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Ensuring Curriculum Integrity for Engineering Technology

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2011 ASEE Annual Conference & Exposition


Vancouver, BC

Publication Date

June 26, 2011

Start Date

June 26, 2011

End Date

June 29, 2011



Conference Session

ETD Design V: Classroom Delivery, Course Content, and Assessments

Tagged Division

Engineering Technology

Page Count


Page Numbers

22.631.1 - 22.631.11



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Paper Authors


Mike Eastman Rochester Institute of Technology

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Mike Eastman is Department Chair and Professor of Electrical, Computer, and Telecommunications Engineering Technology at Rochester Institute of Technology. Mr. Eastman spent six years as a hardware design engineer with Intel corporation before entering academia to specialize in embedded systems design. Most recently he has been involved in curriculum development and academic calendar conversion at RIT. He has a B.S. in Electrical Engineering Technology and a M.S. in Computer Science from RIT.

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Fred Walker Rochester Institute of Technology

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H. Fred Walker is Dean of the College of Applied Science and Technology at the Rochester Institute of Technology. Fred has developed and taught graduate courses in Applied Research Methods, Engineering Economy, Quality Engineering, Statistical Quality Control, Quality Systems, Design of Experiments, Manufacturing Strategies, and Project Management. He also developed and taught undergraduate courses Quality, Industrial Statistics, Statistical Quality Control, Cost Analysis and Control, Human Resource Management, Project Management, and Technical Writing.

Fred’s research agenda is focused on enhancing the competitiveness of manufacturers. In support of his research agenda, Fred has written nearly 40 refereed articles published in national and international journals. Fred also authored or co-authored several books including the Certified Quality Engineering Handbook (1st & 2nd eds.), the Certified Quality Technician Handbook, the Certified Quality Inspector Handbook, Applied Statistics for the Six Sigma Green Belt, and Statistical Quality Control for the Six Sigma Green Belt, all published by ASQ Press.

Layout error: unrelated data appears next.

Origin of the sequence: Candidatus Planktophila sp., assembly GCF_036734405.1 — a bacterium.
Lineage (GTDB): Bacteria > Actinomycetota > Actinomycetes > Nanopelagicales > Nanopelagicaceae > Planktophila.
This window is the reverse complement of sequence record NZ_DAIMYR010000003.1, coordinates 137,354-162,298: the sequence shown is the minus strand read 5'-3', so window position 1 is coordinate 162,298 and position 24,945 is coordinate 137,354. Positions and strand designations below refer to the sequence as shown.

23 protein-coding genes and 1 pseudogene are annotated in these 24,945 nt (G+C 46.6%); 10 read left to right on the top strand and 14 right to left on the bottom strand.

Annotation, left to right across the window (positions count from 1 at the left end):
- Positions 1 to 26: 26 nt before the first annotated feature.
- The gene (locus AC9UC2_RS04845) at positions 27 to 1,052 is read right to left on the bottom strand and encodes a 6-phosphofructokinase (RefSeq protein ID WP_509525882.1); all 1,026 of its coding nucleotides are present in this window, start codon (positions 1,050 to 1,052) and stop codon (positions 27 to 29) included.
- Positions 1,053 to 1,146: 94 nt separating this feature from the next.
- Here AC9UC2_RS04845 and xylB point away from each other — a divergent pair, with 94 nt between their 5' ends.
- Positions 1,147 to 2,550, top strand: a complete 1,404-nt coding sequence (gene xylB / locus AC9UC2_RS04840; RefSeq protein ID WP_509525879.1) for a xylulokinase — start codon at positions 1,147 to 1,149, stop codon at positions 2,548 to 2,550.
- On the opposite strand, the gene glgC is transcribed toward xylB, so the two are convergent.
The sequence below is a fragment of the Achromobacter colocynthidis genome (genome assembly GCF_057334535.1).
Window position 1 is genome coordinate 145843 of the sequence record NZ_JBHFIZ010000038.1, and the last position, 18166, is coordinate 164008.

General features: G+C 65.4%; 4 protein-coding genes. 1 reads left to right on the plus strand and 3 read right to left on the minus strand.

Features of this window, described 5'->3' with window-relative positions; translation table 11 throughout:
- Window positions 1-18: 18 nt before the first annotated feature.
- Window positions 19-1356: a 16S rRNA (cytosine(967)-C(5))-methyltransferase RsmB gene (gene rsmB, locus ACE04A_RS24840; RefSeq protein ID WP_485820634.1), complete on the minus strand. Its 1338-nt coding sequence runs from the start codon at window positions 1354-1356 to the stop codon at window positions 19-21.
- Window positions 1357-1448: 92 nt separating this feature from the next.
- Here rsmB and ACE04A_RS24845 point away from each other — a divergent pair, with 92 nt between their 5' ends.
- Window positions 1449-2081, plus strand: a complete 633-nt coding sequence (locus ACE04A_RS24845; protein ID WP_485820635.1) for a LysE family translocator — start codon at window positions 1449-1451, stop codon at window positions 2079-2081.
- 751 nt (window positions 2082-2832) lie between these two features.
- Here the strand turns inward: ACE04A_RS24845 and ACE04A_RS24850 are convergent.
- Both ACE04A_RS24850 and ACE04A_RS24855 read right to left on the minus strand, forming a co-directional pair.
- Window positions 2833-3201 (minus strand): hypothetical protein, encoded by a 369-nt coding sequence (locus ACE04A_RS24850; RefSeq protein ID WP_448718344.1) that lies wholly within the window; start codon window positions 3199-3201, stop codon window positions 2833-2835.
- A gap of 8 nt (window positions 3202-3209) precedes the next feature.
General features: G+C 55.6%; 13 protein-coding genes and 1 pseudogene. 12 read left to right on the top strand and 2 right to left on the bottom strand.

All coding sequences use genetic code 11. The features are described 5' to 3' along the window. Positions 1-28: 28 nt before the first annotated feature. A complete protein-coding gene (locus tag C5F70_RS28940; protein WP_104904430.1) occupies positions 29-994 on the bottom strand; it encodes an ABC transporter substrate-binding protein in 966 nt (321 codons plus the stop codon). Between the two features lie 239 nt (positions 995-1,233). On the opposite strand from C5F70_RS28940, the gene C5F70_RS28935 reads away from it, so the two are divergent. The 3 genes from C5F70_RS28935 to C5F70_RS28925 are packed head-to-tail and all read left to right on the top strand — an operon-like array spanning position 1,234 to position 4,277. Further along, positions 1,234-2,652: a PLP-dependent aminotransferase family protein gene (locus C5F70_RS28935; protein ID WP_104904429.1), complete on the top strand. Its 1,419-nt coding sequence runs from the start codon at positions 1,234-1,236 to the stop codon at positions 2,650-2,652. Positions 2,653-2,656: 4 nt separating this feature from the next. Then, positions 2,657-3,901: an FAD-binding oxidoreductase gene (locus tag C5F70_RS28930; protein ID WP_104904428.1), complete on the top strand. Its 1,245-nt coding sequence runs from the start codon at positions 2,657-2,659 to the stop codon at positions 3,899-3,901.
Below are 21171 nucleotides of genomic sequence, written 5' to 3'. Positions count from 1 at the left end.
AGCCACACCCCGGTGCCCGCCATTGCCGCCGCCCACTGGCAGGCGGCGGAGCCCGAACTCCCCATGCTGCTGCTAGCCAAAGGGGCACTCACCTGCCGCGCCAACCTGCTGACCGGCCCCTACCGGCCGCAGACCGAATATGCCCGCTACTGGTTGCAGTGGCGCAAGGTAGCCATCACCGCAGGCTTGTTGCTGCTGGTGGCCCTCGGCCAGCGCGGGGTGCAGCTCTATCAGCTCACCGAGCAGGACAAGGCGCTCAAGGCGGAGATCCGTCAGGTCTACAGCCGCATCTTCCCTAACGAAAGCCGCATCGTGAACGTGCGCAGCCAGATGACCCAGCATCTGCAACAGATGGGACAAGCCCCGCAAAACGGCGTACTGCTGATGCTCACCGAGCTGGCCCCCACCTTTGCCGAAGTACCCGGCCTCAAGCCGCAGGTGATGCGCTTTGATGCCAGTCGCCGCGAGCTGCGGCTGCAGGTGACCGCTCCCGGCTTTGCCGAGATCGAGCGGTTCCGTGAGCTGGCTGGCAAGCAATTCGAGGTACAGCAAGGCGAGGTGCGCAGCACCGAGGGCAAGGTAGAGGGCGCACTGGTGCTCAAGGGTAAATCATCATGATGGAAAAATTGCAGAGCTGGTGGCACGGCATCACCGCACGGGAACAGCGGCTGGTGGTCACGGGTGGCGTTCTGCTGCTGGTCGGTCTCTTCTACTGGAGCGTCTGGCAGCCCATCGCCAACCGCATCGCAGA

Fred completed a Ph.D. in Industrial Education and Technology and an M.S. in Systems Engineering from Iowa State University. He also completed an M.B.A. and a B.S. Industrial Technology from California State University Fresno.

Dr. Walker’s industrial experience includes 12 years in airborne weapons systems integration and automation, supervision and administration, project management, and program management in countries throughout the Pacific Rim, Australia, and Africa. Fred’s consulting experience includes twenty five+ years of continual involvement with internationally based manufacturers from electronics, pulp and paper, bio-medical equipment, printing, farm implements, food processing, and machined component industries. This experience has enabled Fred to earn the following professional certifications Manager of Quality/Organizational Excellence, Quality Engineer, Reliability Engineer, Software Quality Engineer, Quality Auditor, Hazard Analysis/Critical Control Point Auditor, Biomedical Auditor, Six Sigma Black Belt, Six Sigma Green Belt, Quality Technician, Quality Inspector, Calibration Technician, Quality Improvement Associate, and Quality Process Analyst.

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Ensuring curriculum integrity for engineering technology programs during academic calendar conversionOverview:The process of academic calendar conversion provides excellent opportunities for programreview and enhancement, but is also fraught with potential pitfalls. This paper is focused onarticulating the strategy employed to facilitate a calendar conversion from academic quarters tosemesters for an institution with approximately 1700 students enrolled in ABET accreditedEngineering Technology programs. Key to the success of calendar conversion, and ultimatelystudent success, will be insuring the integrity of the curriculum. Newly developed guidelinesfor all programs emerging from calendar conversion include: cooperative/experiential educationexperiences, inclusion of academic content related to innovation and undergraduate studentresearch, viable opportunities for study abroad and international education.Major Points: Current trends, status, and institutions involved with calendar conversions globally. Risks for ET programs in calendar conversion. Strategy and guiding principles for calendar conversion. Procedural steps and timing for calendar conversion processes. Avoiding mistakes that could negatively impact the integrity of ET curricula as a result of calendar conversion.Summary:The primary message in this presentation will be that calendar conversion is a concept and trendwithin the ET, and related, communities. There is a clearly defined strategy and process forcalendar conversion. However, those strategies and processes are not without risk of misstepsand mistakes that could negatively impact the integrity of ET curricula. Maximizing thepotential benefits of calendar conversion while minimizing mistakes creates the context forunique work space that holds a great deal of promise for contributing to advances in ETcurricula.

Eastman, M., & Walker, F. (2011, June), Ensuring Curriculum Integrity for Engineering Technology Paper presented at 2011 ASEE Annual Conference & Exposition, Vancouver, BC. 10.18260/1-2--17912

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